Turkish spring or Turkish geyser?

The ongoing street protests in Turkey have led many people to compare events there to the Arab Spring that took place over two years ago. But is the comparison valid? Pat Byrne, who is based in Turkey, doesn?t believe so.

The growing protests in Istanbul and elsewhere in Turkey and the brutal reaction of the police to them are a clear indication of the limitations of democracy in Turkey. The protests were sparked off by plans to renovate Taksim which is the heart of the entertainment area of Istanbul. There is considerable dispute over what was in these plans ? the protesters claiming that they would replace the park with a shopping mall and destroy a relatively old cultural centre, while the Istanbul Council declared that the park would remain and that they only wanted to upgrade the area which was in disrepair and introduce better facilities. What is not in dispute is the lack of consultation with local people who had no say in the renovation plans. But such lack of consultation is hardly unique to Turkey. It is is typical of all major cities where local politicians and developers impose their projects on those working and living in them with little thought for the need to preserve and expand green spaces. It is also usually connected to rampant corruption in the awarding of contracts to carry out such redevelopments.

Police violence — nothing new

So too with the police brutality. The disgraceful behaviour of the Turkish police, tear gassing and pepper spraying on a massive scale and beating people indiscriminately is nothing new. Such actions are usually the first recourse of the police here against demonstrations, constantly reinforced by the bitter struggles with Kurdish nationalist youth in the cities of the South East. Some people may recall the appalling clubbing that the police meted out to women in Taksim peacefully marking International Woman?s Day a few years back. Such actions can only arise because the police commanders and officers on the ground are under no democratic control by the people of the areas they are policing.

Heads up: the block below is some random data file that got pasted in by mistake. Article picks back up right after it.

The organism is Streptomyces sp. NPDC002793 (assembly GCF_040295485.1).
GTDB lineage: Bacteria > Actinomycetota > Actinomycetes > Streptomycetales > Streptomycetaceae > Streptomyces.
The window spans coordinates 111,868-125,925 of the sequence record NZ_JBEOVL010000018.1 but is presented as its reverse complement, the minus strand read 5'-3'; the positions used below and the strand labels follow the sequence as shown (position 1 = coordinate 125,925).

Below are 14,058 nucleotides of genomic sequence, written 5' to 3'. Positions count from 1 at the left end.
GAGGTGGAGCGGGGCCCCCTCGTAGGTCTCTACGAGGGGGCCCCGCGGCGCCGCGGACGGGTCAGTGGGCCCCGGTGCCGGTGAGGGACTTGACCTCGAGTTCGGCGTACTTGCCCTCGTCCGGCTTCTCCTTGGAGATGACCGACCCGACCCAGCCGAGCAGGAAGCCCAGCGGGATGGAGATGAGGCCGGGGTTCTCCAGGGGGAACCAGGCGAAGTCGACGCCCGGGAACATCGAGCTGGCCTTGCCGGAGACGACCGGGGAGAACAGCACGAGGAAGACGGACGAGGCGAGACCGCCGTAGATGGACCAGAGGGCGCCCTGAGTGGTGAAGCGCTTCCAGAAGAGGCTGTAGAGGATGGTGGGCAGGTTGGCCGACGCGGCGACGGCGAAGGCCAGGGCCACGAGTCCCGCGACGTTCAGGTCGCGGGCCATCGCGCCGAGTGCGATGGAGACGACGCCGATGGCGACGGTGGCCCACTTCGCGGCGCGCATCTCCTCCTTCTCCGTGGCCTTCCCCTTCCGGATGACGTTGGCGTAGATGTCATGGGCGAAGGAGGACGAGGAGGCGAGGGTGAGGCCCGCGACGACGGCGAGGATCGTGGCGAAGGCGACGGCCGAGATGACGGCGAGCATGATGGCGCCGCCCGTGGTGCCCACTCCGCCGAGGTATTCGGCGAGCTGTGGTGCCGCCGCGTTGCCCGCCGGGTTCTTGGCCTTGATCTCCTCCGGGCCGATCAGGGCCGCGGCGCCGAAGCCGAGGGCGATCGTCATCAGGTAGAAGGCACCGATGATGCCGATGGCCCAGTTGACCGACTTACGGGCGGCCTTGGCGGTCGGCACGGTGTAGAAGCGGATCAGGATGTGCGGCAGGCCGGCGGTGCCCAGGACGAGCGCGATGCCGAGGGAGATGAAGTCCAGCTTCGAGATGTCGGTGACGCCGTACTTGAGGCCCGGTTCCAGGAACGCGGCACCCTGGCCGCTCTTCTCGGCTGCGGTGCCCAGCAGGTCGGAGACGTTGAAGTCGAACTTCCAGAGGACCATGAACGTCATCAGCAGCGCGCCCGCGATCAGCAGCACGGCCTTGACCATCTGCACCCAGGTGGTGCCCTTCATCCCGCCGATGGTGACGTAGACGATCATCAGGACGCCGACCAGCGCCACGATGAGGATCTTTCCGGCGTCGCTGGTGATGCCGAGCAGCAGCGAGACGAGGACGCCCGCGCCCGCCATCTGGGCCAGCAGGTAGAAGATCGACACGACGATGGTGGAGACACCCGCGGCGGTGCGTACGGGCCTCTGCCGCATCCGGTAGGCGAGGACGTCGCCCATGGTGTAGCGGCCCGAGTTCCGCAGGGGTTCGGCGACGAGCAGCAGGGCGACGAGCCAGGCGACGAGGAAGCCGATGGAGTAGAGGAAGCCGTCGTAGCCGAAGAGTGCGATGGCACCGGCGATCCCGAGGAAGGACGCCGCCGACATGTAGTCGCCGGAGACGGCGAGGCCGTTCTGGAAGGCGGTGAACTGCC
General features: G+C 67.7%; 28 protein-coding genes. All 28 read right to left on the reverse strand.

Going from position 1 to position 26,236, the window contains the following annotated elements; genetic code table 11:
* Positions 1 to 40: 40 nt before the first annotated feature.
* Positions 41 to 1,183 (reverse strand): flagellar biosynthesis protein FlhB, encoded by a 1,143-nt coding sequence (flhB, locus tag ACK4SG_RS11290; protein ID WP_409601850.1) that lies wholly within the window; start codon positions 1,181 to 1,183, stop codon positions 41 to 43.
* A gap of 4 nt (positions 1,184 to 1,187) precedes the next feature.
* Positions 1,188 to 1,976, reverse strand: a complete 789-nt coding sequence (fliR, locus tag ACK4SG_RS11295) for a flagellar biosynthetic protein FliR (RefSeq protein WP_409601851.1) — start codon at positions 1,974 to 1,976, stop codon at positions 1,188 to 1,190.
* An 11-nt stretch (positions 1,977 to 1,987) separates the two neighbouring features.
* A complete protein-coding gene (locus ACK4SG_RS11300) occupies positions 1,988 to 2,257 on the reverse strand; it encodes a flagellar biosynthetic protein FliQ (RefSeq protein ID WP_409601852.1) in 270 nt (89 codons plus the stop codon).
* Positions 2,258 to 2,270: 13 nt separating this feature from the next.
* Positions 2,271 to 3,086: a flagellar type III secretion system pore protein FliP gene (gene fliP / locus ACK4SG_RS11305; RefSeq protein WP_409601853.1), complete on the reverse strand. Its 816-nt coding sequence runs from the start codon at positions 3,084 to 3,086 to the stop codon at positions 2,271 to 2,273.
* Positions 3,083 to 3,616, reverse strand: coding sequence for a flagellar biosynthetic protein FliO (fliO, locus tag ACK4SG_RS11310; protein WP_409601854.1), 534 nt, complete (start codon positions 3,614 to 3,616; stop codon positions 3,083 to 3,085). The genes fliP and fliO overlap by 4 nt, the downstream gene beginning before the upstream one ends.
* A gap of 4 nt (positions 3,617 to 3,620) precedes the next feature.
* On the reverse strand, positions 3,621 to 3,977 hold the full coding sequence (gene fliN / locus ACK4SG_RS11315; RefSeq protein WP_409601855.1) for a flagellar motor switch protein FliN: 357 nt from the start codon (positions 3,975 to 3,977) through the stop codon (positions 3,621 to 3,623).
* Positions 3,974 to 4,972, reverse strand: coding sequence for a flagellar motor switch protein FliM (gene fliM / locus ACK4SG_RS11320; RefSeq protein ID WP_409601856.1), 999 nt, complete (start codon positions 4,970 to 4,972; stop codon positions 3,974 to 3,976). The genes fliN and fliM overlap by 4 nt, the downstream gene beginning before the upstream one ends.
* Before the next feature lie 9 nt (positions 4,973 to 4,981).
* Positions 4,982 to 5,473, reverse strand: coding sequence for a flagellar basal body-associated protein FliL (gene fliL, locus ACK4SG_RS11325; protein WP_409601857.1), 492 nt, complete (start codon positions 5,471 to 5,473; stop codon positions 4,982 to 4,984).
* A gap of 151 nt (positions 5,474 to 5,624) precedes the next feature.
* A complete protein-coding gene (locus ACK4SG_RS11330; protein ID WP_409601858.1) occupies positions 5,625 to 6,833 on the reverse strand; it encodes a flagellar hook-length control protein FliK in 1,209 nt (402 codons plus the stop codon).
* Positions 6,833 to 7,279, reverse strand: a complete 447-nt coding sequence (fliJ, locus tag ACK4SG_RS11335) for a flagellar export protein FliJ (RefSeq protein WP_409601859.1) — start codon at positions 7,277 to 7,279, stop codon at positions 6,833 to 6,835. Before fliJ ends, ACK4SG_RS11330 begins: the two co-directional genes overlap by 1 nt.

But is this problem of police violence and lack of accountability unique to Turkey? Clearly not. For example, I watched with disbelief the commentators from the BBC, France 24 etc. condemning the police violence in Turkey and then switching without raising an eyebrow to scenes of police tear gassing and clubbing demonstrators in Paris and Frankfurt. And don?t we all recall the disgraceful police brutality in Greece over recent years or the way that the police suppressed the Occupy Movement in New York and Oakland?

Taksim a far cry from Tahrir

What of the comparison between the situation in Turkey now and the uprising in Tunisia, Egypt and elsewhere in the Arab Spring? At first glance, it might seem the same with large numbers of people converging every night on the main square of Istanbul just as they did in Cairo. But beyond this the resemblance starts to fall apart. In the Arab Spring millions of people were taking action against dictatorships which had been imposed on them through military coups or semi-feudal dictatorships. Where to be overheard criticising the ruler in a cafe could result in being picked up at night, tortured in a prison cell and left there to rot for decades. Where all media including social media was subject to the strictest censorship and only the official version of events appeared on television screens and the front pages of the press. Moreover, these were states where neo-liberal economic policies were leading to growing impoverishment and mass unemployment among young people. This combination of lack of democratic rights and rising poverty created a powder keg which blew up in the face of these autocratic rulers.

The situation in Turkey is very different. For all its faults, the governing party, the AK Parti, was elected by a large section of the population and still retains their support. This electoral success has not been due to the AK Parti?s allegiance to Islam but because of its success in developing the economy which has grown faster than any other in the OECD. The media here includes many voices and people are free to publish left-wing newspapers, hold opposition meetings and demonstrations, organise in trade unions and so on. Yes there are journalists in jail but most of these were charged with being in alliance with right wing army officers in preparations for military coups and terrorist destabilisation activities.

The government can also claim positive gains in reducing the power of the army in Turkish society, introducing many positive reforms from the European Union, and attempting to improve relations with Armenia, Greece, Greek Cyprus and now with the Kurdish nationalist movement, the PKK.

Crisis of representative democracy